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Implementing a neural network to evolve new shapes and patterns in Conways Game of Life.


From Wikipedia :

The Game of Life, also known simply as Life, is a cellular automaton devised by the British mathematician John Horton Conway in 1970.[1] It is a zero-player game, meaning that its evolution is determined by its initial state, requiring no further input. One interacts with the Game of Life by creating an initial configuration and observing how it evolves. It is Turing complete and can simulate a universal constructor or any other Turing machine.

In late 1940, John von Neumann defined life as a creation (as a being or organism) which can reproduce itself and simulate a Turing machine. Von Neumann was thinking about an engineering solution which would use electromagnetic components floating randomly in liquid or gas. This turned out not to be realistic with the technology available at the time. Stanislaw Ulam invented cellular automata, which were intended to simulate von Neumann’s theoretical electromagnetic constructions. Ulam discussed using computers to simulate his cellular automata in a two-dimensional lattice in several papers. In parallel, von Neumann attempted to construct Ulam’s cellular automaton. Although successful, he was busy with other projects and left some details unfinished. His construction was complicated because it tried to simulate his own engineering design. Over time, simpler life constructions were provided by other researchers, and published in papers and books.[citation needed]

Motivated by questions in mathematical logic and in part by work on simulation games by Ulam, among others, John Conway began doing experiments in 1968 with a variety of different two-dimensional cellular automaton rules. Conway’s initial goal was to define an interesting and unpredictable cell automaton. For example, he wanted some configurations to last for a long time before dying and other configurations to go on forever without allowing cycles. It was a significant challenge and an open problem for years before experts on cellular automata managed to prove that, indeed, the Game of Life admitted of a configuration which was alive in the sense of satisfying von Neumann’s two general requirements. While the definitions before the Game of Life were proof-oriented, Conway’s construction aimed at simplicity without a priori providing proof the automaton was alive.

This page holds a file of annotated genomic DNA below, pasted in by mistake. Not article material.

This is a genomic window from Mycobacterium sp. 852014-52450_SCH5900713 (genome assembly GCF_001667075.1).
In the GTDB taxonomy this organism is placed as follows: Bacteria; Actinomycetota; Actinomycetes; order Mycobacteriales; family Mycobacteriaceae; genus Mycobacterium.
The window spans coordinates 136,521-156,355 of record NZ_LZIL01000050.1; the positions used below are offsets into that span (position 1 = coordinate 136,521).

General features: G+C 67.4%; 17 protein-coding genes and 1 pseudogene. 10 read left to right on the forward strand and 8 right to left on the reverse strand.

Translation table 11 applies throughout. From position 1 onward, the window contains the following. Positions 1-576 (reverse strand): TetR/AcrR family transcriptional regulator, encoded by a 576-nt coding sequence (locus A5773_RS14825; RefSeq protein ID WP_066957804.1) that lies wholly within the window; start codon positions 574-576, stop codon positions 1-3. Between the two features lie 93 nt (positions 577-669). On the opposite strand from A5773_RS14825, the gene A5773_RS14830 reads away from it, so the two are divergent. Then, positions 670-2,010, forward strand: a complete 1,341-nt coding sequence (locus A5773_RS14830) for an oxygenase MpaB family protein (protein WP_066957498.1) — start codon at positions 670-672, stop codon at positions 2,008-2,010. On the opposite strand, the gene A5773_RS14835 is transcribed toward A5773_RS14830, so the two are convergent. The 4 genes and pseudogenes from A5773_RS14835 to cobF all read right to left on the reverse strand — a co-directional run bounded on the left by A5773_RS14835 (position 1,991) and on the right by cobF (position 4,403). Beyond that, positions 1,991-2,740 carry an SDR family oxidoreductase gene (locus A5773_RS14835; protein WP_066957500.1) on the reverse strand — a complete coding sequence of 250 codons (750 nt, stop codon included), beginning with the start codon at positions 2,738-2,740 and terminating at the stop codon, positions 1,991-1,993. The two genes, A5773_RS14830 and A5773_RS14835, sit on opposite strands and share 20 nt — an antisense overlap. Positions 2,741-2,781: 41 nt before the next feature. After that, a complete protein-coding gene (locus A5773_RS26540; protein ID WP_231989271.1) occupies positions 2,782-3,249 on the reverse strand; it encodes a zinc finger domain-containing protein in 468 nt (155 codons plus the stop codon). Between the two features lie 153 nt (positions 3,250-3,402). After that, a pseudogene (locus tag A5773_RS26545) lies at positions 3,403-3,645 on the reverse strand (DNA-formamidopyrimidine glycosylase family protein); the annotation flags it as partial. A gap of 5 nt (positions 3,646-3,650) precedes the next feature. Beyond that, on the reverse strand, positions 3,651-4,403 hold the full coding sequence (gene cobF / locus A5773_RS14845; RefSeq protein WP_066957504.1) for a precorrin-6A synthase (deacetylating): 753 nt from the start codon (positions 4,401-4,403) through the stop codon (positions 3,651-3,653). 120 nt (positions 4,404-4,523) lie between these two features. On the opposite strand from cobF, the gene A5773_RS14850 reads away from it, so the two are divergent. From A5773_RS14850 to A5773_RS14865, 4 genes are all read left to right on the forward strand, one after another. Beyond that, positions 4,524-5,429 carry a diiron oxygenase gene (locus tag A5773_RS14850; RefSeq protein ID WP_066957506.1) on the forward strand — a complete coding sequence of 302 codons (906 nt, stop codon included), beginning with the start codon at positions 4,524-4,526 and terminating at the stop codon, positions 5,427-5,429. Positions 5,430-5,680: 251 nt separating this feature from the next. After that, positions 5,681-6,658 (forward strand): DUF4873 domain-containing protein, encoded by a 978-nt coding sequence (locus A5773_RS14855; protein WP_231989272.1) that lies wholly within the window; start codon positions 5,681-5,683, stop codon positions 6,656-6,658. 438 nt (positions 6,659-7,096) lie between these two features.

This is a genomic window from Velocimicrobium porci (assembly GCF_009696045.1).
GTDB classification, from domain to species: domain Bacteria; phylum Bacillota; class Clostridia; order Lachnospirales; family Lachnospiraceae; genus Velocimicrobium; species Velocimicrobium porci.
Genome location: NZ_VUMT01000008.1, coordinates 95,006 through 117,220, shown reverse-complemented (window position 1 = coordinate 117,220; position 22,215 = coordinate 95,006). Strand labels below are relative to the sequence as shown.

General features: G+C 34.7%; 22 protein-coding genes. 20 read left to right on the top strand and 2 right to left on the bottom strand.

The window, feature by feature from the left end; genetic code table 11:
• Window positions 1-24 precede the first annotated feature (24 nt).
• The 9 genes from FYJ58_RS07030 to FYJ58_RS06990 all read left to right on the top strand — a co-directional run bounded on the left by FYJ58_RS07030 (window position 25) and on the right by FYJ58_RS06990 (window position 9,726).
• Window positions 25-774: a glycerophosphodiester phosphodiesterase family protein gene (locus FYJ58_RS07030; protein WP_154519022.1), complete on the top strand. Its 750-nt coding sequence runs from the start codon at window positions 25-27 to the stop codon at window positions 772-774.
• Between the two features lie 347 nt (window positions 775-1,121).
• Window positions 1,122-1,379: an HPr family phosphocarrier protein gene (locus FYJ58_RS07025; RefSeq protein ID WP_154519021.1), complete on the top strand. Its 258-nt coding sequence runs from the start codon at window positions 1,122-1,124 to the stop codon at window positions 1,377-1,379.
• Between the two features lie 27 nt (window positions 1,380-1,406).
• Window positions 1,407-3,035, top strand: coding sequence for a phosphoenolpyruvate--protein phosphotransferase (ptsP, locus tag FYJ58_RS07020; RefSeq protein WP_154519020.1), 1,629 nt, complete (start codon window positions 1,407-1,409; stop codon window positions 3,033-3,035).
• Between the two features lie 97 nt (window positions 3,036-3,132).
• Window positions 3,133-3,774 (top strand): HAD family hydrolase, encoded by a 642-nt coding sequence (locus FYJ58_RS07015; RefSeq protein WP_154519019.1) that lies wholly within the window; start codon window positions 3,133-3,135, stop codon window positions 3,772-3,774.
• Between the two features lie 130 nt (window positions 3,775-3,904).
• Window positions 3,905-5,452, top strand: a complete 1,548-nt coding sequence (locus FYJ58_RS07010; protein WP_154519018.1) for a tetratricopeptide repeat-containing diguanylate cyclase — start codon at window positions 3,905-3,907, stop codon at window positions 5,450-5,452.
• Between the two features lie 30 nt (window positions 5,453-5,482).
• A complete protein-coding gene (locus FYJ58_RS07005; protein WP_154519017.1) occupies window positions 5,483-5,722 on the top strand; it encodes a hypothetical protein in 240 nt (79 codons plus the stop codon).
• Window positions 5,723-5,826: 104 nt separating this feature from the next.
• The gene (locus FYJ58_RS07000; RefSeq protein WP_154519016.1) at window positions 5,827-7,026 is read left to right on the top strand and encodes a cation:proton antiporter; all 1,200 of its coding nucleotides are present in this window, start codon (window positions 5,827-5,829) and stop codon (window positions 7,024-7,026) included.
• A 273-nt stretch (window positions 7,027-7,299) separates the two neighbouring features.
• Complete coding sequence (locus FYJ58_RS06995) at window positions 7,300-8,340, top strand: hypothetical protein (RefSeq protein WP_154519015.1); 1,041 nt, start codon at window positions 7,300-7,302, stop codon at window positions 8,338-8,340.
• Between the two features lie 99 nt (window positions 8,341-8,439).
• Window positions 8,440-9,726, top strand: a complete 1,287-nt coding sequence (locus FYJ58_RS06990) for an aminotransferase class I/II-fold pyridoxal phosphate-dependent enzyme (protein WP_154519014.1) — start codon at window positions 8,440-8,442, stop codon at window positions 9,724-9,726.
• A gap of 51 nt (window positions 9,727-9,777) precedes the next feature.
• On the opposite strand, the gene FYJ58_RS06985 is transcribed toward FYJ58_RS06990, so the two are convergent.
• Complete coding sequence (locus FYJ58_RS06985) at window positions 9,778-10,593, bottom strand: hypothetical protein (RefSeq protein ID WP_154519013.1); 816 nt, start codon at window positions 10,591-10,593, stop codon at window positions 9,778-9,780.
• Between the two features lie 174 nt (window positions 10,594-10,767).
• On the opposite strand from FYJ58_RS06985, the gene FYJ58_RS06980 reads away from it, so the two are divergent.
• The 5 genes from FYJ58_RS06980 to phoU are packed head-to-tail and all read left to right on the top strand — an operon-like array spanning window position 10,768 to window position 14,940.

Conway chose his rules carefully, after considerable experimentation, to meet these criteria:

There should be no explosive growth.
There should exist small initial patterns with chaotic, unpredictable outcomes.
There should be potential for von Neumann universal constructors.
The rules should be as simple as possible, whilst adhering to the above constraints.[2]
The game made its first public appearance in the October 1970 issue of Scientific American, in Martin Gardner’s “Mathematical Games” column. Theoretically, the Game of Life has the power of a universal Turing machine: anything that can be computed algorithmically can be computed within the Game of Life.[3][4] Gardner wrote, “Because of Life’s analogies with the rise, fall and alterations of a society of living organisms, it belongs to a growing class of what are called ‘simulation games’ (games that resemble real-life processes).”[5]

Since its publication, the Game of Life has attracted much interest because of the surprising ways in which the patterns can evolve. It provides an example of emergence and self-organization. Scholars in various fields, such as computer science, physics, biology, biochemistry, economics, mathematics, philosophy, and generative sciences, have made use of the way that complex patterns can emerge from the implementation of the game’s simple rules.[citation needed] The game can also serve as a didactic analogy, used to convey the somewhat counter-intuitive notion that design and organization can spontaneously emerge in the absence of a designer. For example, philosopher Daniel Dennett has used the analogy of the Game of Life “universe” extensively to illustrate the possible evolution of complex philosophical constructs, such as consciousness and free will, from the relatively simple set of deterministic physical laws which might govern our universe.[6][7][8]

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